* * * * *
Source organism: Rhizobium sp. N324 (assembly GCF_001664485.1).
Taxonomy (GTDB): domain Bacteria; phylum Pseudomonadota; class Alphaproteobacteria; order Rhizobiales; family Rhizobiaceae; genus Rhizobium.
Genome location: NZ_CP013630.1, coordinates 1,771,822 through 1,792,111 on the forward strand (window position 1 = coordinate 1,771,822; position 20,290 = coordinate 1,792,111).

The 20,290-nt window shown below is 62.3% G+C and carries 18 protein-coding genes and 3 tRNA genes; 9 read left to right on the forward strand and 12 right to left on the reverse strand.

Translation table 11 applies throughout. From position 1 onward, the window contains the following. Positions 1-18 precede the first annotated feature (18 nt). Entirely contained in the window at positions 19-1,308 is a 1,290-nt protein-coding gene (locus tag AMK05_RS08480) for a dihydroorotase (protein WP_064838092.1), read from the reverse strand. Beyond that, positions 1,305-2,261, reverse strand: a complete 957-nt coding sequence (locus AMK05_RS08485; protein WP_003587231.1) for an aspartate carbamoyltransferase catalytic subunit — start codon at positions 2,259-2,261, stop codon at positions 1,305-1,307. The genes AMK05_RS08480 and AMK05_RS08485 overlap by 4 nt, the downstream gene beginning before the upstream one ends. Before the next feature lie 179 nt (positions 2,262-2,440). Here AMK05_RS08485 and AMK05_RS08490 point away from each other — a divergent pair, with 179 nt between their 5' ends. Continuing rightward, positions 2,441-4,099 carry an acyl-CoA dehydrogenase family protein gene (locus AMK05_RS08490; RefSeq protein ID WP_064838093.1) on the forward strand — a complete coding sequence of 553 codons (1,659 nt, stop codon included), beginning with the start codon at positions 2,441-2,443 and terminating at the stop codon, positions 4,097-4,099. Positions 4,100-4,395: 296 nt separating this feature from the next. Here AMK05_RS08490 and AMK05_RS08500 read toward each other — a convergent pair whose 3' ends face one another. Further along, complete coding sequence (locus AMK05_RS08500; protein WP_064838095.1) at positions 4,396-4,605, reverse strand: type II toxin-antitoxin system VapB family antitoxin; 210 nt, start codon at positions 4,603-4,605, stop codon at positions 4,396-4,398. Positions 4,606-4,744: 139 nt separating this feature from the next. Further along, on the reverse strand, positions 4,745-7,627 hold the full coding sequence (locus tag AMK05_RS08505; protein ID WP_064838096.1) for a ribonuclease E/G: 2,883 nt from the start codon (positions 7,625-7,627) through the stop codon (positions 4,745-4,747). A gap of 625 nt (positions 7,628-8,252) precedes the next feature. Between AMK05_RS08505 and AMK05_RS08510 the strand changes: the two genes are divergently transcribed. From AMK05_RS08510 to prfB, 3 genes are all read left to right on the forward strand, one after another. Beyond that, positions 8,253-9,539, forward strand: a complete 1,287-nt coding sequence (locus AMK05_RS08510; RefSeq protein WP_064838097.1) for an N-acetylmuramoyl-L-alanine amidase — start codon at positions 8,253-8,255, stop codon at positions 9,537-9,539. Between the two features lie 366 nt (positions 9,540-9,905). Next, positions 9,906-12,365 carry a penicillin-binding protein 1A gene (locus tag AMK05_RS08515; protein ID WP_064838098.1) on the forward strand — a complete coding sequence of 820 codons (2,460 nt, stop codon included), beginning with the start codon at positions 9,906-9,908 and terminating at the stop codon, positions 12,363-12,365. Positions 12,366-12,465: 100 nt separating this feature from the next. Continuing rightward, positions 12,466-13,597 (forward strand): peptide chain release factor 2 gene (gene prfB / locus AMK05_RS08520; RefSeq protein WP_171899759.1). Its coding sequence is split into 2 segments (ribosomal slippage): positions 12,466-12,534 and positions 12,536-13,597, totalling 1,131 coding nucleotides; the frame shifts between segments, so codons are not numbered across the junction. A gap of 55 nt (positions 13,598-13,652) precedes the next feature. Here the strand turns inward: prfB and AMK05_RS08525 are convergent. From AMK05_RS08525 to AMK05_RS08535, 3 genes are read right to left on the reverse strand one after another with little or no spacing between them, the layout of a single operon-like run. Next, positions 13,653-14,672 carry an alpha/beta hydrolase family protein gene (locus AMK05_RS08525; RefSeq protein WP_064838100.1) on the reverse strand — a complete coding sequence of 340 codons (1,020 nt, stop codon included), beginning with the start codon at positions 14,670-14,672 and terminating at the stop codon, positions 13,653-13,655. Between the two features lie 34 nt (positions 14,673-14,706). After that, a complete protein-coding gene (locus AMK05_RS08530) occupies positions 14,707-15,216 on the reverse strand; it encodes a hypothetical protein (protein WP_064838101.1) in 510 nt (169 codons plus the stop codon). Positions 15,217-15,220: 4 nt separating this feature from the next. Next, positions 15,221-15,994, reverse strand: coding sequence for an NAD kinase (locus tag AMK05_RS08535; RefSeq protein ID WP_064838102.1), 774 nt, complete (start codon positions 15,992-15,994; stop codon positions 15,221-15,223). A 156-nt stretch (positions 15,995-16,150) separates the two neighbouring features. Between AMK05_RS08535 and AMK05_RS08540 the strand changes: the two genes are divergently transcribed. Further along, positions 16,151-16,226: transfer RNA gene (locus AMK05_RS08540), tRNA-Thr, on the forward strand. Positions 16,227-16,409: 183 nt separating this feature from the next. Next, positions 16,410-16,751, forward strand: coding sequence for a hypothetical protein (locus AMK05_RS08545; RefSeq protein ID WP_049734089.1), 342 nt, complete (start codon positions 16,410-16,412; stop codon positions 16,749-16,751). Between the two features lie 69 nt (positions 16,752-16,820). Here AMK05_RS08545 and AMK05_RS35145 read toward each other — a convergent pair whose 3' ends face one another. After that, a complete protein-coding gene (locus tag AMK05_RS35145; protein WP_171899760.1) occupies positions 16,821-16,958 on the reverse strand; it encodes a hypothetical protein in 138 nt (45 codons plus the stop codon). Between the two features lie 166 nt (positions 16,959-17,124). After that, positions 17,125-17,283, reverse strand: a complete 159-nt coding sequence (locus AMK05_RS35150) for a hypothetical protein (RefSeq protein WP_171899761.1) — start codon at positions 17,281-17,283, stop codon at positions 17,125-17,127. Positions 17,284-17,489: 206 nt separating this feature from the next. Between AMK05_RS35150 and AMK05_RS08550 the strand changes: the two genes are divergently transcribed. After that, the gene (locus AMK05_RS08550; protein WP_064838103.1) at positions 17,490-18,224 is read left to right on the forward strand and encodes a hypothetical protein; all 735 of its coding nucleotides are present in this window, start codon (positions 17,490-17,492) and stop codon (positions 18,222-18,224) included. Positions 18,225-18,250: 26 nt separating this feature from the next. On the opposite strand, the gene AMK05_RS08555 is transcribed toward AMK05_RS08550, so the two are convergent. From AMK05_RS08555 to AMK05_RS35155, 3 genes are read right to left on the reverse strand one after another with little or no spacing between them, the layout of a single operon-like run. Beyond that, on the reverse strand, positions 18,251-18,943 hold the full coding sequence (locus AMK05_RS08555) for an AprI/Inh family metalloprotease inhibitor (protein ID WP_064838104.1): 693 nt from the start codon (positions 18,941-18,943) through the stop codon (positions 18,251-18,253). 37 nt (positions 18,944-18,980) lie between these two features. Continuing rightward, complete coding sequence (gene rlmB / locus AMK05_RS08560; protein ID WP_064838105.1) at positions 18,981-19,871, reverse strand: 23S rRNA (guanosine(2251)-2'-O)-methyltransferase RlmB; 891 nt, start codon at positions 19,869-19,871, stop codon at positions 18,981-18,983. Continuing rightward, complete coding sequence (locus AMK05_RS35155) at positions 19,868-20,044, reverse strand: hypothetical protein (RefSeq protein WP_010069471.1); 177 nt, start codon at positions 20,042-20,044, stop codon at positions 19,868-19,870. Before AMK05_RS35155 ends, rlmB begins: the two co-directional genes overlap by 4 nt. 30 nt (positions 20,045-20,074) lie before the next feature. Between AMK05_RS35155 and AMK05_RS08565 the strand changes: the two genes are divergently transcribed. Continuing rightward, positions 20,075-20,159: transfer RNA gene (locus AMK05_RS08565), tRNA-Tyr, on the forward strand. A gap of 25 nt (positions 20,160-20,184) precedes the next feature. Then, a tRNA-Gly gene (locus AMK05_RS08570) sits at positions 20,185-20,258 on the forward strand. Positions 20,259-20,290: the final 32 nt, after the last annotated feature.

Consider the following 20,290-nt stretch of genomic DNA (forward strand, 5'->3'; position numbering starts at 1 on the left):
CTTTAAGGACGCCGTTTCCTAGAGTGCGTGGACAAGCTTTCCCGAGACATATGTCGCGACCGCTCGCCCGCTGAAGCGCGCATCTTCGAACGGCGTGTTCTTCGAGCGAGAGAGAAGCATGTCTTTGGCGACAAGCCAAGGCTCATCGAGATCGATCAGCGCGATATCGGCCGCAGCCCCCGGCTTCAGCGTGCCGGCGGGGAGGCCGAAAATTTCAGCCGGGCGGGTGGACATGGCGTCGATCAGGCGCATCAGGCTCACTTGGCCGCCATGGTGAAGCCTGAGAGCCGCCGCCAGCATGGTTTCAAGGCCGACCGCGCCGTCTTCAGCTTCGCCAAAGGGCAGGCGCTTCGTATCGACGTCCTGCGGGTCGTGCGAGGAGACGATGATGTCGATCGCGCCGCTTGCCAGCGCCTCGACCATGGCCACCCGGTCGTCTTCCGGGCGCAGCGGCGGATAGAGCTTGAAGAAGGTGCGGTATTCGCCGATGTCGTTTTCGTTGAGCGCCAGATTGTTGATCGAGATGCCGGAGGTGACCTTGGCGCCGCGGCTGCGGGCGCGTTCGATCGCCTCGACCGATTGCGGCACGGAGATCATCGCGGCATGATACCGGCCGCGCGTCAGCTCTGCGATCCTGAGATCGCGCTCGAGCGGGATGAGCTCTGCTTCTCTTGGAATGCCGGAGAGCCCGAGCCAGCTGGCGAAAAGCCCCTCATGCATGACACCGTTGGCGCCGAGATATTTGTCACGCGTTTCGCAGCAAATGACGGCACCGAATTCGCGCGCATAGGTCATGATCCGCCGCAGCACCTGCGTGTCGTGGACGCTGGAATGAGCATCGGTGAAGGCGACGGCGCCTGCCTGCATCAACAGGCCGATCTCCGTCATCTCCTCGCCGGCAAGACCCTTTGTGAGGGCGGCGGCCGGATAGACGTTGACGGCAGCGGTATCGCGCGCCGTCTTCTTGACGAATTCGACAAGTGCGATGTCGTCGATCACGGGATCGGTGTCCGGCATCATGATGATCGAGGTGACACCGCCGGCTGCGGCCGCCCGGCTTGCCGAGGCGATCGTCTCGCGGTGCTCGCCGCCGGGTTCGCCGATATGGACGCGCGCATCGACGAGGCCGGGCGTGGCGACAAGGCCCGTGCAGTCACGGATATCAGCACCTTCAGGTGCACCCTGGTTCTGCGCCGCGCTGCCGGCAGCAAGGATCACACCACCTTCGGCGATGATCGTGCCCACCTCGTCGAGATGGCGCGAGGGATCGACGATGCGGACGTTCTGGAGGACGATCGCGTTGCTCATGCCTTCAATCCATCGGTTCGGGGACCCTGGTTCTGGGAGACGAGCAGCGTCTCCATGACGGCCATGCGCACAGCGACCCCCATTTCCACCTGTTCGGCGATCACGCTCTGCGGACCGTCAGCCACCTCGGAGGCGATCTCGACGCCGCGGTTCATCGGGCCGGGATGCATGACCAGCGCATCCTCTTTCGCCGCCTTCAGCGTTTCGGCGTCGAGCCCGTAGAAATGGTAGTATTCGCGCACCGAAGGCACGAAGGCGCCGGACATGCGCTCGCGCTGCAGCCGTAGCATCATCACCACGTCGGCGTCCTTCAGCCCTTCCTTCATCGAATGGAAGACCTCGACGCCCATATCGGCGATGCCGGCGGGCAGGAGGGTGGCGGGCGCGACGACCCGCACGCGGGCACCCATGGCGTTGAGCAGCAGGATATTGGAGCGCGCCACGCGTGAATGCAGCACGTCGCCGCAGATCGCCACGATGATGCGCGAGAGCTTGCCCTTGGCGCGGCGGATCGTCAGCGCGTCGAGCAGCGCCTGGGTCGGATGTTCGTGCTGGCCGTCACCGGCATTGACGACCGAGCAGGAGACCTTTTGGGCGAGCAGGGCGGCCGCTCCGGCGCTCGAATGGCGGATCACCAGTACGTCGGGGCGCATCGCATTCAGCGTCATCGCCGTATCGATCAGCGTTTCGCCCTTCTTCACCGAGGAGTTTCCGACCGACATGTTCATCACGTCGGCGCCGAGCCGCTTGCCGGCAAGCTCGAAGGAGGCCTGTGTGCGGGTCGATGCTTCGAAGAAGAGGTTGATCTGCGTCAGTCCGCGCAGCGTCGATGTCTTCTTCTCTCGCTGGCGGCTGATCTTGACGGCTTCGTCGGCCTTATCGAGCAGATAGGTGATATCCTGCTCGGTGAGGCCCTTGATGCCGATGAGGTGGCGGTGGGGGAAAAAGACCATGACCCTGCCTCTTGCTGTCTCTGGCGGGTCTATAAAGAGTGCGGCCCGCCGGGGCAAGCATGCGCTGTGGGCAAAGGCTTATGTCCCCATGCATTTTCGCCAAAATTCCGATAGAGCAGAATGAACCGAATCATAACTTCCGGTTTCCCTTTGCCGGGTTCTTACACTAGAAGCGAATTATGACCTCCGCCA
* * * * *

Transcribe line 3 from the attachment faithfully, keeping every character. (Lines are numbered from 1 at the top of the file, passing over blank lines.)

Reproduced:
Genome location: NZ_CP013630.1, coordinates 1,771,822 through 1,792,111 on the forward strand (window position 1 = coordinate 1,771,822; position 20,290 = coordinate 1,792,111).